The Indie Challenge: Reus - Week 3
I'm not the sort person who is fond of Indie games. I like my big name titles, my polished graphics and my big budgets. I dislike titles that I can't add to Steam or that can't use the processing power I've lovingly paid out for in my gaming rig. I am, for lack of a better term, a gaming snob. For this reason, I have given myself The Indie Challenge.
Each week, I will be playing at least one lesser known Indie game. I may not have enough time to complete said game, but I will at least try it. I'm doing this to attempt to expand my gaming horizons and stop being so focused on a small selection of game types. There is a whole world of gaming out there ready and waiting for me to come across.
I'll be posting a weekly blog following this challenge and detailing the game I've been playing as well as the game I will be playing next week. If you want to follow along with me, I'll be posting a link to the game.
It's week 3 of my Indie Challenge and I'm really enjoying it, which is a complete surprise to me! This week, I was playing Reus, the newest title from Abbey Games. In Reus you play as the 'god' of a planet and control four giants to sculpt the landscape as you see fit.
You can play in stints of 30 to 120 minutes and you have certain objectives to complete in this time. At the end of this time, your giants to go sleep and "hope that the planet is still alive when you wake up" which, inevitably, it isn't.
It's art style is fantastic and actually the thing that drew me to Reus to begin with. It's not quite cartoony and yet not realistic. It's quaint - I think that's the right word to describe it. What I loved about it was that everything was scalable and done so incredibly well. If you zoom out, you can see your entire planet slowly rotating in orbit but if you zoom in you can see each of the individual villagers faces or the fish in the ocean.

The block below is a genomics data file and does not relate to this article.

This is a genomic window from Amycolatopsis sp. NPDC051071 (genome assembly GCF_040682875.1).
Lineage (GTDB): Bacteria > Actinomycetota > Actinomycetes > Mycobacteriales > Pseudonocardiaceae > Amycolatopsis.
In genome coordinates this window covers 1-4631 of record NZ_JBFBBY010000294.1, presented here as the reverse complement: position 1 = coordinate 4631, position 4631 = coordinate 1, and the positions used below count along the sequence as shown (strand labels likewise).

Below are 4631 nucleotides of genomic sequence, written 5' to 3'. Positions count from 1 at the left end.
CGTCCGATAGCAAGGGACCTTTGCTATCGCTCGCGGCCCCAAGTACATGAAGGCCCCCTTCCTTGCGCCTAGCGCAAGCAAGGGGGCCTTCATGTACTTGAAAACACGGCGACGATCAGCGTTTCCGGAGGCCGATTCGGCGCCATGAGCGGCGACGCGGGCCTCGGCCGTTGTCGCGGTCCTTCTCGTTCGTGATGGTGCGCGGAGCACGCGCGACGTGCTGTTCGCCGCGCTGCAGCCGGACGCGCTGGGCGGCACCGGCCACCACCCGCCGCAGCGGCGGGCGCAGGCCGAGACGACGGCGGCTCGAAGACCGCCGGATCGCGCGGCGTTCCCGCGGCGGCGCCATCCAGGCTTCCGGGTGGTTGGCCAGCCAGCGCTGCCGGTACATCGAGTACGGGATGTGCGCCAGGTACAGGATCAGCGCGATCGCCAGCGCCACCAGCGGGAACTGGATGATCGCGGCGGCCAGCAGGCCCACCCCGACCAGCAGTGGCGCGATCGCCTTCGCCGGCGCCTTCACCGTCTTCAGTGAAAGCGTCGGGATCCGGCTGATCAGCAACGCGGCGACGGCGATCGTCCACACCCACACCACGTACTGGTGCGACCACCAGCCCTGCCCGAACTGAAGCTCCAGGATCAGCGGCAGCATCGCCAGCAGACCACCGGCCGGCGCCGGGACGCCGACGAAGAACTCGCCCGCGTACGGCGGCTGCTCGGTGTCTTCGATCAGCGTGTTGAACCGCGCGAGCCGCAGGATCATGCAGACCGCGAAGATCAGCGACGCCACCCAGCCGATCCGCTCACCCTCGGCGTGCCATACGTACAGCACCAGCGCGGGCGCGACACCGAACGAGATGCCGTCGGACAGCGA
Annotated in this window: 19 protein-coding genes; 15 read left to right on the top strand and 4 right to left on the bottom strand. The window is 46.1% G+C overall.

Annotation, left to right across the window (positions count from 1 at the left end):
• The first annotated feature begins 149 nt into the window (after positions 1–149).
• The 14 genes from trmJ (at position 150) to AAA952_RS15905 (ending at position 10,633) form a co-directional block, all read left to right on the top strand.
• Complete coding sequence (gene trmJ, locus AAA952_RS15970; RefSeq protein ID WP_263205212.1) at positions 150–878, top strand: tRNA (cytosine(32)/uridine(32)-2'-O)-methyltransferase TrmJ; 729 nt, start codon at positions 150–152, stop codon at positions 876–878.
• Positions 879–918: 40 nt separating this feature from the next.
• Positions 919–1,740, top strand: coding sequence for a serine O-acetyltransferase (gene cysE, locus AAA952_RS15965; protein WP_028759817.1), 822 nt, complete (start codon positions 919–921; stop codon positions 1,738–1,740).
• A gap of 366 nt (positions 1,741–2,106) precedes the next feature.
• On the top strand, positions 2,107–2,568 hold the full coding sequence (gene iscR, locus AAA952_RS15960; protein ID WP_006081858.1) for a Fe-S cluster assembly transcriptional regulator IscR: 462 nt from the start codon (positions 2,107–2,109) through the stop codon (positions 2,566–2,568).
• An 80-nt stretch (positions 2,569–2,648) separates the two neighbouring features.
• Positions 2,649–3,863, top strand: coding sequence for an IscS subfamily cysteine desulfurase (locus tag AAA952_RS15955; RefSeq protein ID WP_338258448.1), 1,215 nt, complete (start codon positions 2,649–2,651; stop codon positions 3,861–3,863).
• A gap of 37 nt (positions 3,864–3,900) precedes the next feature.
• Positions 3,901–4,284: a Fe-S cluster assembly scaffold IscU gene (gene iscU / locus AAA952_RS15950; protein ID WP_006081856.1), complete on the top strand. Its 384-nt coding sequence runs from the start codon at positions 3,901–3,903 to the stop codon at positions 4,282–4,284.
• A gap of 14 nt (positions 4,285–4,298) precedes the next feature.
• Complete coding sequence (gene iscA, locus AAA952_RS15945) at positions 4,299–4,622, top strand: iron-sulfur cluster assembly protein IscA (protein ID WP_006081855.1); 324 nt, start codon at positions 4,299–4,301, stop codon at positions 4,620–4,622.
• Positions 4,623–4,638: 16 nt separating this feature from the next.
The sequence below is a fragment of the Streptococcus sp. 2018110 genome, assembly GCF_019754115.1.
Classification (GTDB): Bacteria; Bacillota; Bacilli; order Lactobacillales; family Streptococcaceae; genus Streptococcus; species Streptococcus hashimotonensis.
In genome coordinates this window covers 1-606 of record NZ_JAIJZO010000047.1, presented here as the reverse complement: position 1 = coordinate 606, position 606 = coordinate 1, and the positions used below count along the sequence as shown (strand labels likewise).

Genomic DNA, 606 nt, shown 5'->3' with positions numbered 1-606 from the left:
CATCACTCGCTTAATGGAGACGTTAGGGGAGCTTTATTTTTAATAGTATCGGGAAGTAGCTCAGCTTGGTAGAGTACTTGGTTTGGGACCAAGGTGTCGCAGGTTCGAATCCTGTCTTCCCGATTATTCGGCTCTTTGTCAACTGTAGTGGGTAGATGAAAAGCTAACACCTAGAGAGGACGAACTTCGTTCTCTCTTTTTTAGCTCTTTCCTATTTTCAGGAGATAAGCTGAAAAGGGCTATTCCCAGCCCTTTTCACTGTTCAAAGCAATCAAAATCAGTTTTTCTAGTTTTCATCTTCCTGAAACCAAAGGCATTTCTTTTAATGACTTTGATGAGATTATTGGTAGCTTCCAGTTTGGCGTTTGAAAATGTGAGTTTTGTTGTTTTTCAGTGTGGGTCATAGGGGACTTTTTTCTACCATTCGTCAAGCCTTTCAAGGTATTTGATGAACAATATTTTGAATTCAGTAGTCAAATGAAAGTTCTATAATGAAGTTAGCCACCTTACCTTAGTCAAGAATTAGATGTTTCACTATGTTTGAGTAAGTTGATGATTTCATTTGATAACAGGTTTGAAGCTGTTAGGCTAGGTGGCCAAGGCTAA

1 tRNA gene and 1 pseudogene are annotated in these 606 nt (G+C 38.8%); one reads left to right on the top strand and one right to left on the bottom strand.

Not only this, but the soundtrack was great. Usually, I'll listen to music when I'm playing a game but I turned it off whilst playing this title because the soundtrack created so much atmosphere and drew my immersion in further. Again, everything was scalable though. Zoom right out and you're treated to a peaceful melody, zoom right in and you can hear the villagers going about their business, depending on the type of village they have made (desert, forest etc.).
Reus is a deceivingly simple game and sucked hours out of my week like it was nothing. The more you play, the more complex you realise the structure of the gameplay actually is. However, I am by no means complaining about this. It's great to see a game have so many levels to it.
You can set up a few villages and see how they fare without your input or you can control every aspect of the landscape, influencing the villages. It really depends on how difficult you want to make it for yourself. Me; I like a challenge.
We recently posted our review of Reus which can be viewed here: http://www.gamegrin.com/game/review/pc/reus-pc-review
If you'd like to try your hand at Reus you can find it on the Steam Store here: http://store.steampowered.com/app/222730/
This week, I will be playing Thomas Was Alone, a puzzle/platformer where you control a group of blocks around diffrent levels.
If you'd like to follow along with this challenge and play Thomas Was Alone as well, you can purchase it on Steam here: http://store.steampowered.com/app/220780/
It can also be found in the Humble Indie Bundle 8, along with a multitude of other indie titles, available for the next 7 days: http://www.humblebundle.com/
You can also find our review of Thomas Was Alone here: http://www.gamegrin.com/game/review/ps3/thomas-was-alone-ps3-review